Friday, May 01, 2009

Future of Diseases

So, I've watched this... thing... unfold, watched people vacillate between "OMG THE WORLD IS GOING TO DIE" and "it's completely unimportant". To be honest, I tend towards the latter. But I thought I'd use it to illustrate something about the future.

Biohackers are starting to exist - DIY Bio is not common, but it's going to be, and that's got a lot of people worried. At the risk of using too many snarky capitals, they say "OMG A GEEK IS GOING TO MAKE ANTHRAX 2.0 AND KILL EVERYONE FROM HIS BASEMENT!!!"

Let's use this Swine Flu as an example of how things will really happen. Let's say that this outbreak happened ten years from now instead of now.

In that case, nine years and ten months from now, the biohackers would post about a new strain of flu worming its way across Mexico, putting little flags all over the publicly available "world disease map" they've put together.

Nine years and eleven months from now, the biohackers would point out that it's breaking out in the city. They would also post the genetics of the beastie.

Nine years and 11.5 months from now, Mexico's government would actually notice, and would act just as it became a potential epidemic, rather than a few days after its become an epidemic.


Now why would the biohackers notice?

People seem to think that the DIY Bio movement revolves around manufacturing life forms with fun new genetics in your basement. No doubt there will be some of that. But that's not what we see in other, similar communities.

You see, what amateurs really excel at is collecting a billion tiny, stupid details and cataloging them. The vast majority of people who are involved in DIY Bio won't be doing any significant experiments: they'll just be swabbing bits of city or collecting samples from catches they've set up. Then making a big list of the kinds of things they're finding.

The kind of equipment, expertise, and time required to do that is only a tiny fraction of what is required to actually perform experiments. Hell, you can already collect samples on swabs and send them off to be analyzed for less than ten bucks. There are some very promising technologies coming up that will likely make this kind of basic analysis something that can be done by using a machine the size of a toaster.

The biological health of everywhere is very interesting, and it will become easier and easier for people to collect and share that information, allowing us to create a kind of "weather map" for diseases.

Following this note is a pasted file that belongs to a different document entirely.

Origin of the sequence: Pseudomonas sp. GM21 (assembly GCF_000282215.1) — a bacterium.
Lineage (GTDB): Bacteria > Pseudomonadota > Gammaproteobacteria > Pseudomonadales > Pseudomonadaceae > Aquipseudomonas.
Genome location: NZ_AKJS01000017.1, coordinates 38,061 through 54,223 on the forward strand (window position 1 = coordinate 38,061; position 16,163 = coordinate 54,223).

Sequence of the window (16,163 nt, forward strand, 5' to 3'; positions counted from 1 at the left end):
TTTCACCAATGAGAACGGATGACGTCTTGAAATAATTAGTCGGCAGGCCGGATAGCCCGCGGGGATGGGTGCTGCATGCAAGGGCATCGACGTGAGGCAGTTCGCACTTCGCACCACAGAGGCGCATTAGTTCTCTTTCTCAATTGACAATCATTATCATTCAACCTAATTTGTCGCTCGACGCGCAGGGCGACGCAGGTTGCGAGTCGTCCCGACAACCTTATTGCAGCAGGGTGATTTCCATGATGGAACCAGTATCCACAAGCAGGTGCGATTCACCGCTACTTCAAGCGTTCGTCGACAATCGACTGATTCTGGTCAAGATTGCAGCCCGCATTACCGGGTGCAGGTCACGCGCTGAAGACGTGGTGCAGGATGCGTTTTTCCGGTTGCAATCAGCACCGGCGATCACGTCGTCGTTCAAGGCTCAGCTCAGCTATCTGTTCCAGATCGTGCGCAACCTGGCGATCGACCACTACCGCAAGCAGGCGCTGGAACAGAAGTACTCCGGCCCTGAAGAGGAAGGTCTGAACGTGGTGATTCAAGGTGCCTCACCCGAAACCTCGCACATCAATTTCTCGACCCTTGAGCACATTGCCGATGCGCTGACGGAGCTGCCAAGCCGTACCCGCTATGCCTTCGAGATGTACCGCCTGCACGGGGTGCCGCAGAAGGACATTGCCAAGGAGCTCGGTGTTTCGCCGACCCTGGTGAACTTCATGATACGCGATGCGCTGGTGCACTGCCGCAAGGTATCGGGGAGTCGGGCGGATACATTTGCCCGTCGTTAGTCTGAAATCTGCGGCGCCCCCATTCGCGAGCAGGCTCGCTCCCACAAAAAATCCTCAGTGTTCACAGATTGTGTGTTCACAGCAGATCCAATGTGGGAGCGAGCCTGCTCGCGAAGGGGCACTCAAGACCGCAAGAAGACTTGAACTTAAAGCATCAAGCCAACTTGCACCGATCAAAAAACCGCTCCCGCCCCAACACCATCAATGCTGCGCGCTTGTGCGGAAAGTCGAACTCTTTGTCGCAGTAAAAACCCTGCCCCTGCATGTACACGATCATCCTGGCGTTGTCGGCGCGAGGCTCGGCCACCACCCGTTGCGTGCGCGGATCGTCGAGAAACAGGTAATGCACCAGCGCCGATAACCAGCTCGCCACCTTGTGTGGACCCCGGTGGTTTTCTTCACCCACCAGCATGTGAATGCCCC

Another huge advantage a modern amateur has is being extremely loud. Classically (even today), a professional will tell a reporter something, the reporter will write it down, and it will get posted somewhere. Usually, the reporter will get it wrong, and the professional has no way to or interest in fixing the error. And even if there is no error, it still quickly becomes obsolete.

On the other hand, as we can clearly see from modern catastrophe response, hundreds of thousands of volunteers will self-assemble to organize the facts. Whatever gets ascertained is analyzed and distributed at maximum speed in a maximum number of useful formats with a minimum amount of error.

Imagine if a biohacker had analyzed Swine Flu. It wouldn't be some two-paragraph little note somewhere: there would be dozens of armchair biologists (or professionals working on their off-time) talking about the specifics of what it means, and running simple little experiments to test other theories.

So if this outbreak had happened in ten years rather than now, it never would have happened at all: the loud, detail-obsessed amateurs would have noticed it and dissected it far in advance of it actually denting Mexico City.


People become obsessed about the idea that biohackers are going to genetically engineer some kind of horrible genetic monster. That's not really a danger.

It's a CONCERN, but not a DANGER. There's a difference. The difference is that a concern is a danger that's being dealt with.

I have no doubt that hundreds of rules and practices will arise around the biohacker community. These rules will probably be mostly to address these theoretical dangers. But the point is that what safeguards need to be built will be built. People outside the realm, people who know next to nothing about biology, shouldn't try to dictate these safeguards. Because they would be, at best, pointless. More likely, they'd force the community underground, at which point the real safeguards wouldn't get put in place.

It's important not to imagine only darkness, especially when you don't know any goddamn thing about what you're imagining. A biohacking community will actually radically reduce the risk of a pandemic, not increase it.

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